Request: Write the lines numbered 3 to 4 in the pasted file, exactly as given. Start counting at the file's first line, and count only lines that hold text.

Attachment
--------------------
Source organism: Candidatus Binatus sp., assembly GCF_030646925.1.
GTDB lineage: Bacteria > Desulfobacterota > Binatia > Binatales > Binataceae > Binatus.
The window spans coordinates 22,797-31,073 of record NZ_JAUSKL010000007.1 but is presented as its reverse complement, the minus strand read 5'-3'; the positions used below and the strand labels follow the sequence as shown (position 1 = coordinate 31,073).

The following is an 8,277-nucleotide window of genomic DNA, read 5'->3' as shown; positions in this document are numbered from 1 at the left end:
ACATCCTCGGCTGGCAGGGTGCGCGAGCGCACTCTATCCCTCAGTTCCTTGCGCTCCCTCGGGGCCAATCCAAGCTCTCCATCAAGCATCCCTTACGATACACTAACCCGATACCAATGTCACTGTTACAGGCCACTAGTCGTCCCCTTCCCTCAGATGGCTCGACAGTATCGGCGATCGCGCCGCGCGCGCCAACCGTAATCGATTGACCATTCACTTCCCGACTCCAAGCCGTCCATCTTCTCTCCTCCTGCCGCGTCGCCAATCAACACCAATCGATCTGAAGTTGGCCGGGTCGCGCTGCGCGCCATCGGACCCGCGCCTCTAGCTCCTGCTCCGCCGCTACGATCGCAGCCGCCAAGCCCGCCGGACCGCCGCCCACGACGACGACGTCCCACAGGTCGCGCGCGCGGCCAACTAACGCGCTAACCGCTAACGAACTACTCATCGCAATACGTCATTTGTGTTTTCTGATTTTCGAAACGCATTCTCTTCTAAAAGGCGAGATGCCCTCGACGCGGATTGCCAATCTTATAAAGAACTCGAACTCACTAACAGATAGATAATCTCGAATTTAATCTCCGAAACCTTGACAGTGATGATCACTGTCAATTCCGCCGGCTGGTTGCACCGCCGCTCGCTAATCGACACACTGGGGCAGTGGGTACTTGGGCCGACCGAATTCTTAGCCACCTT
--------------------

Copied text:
The window spans coordinates 22,797-31,073 of record NZ_JAUSKL010000007.1 but is presented as its reverse complement, the minus strand read 5'-3'; the positions used below and the strand labels follow the sequence as shown (position 1 = coordinate 31,073).

The following is an 8,277-nucleotide window of genomic DNA, read 5'->3' as shown; positions in this document are numbered from 1 at the left end: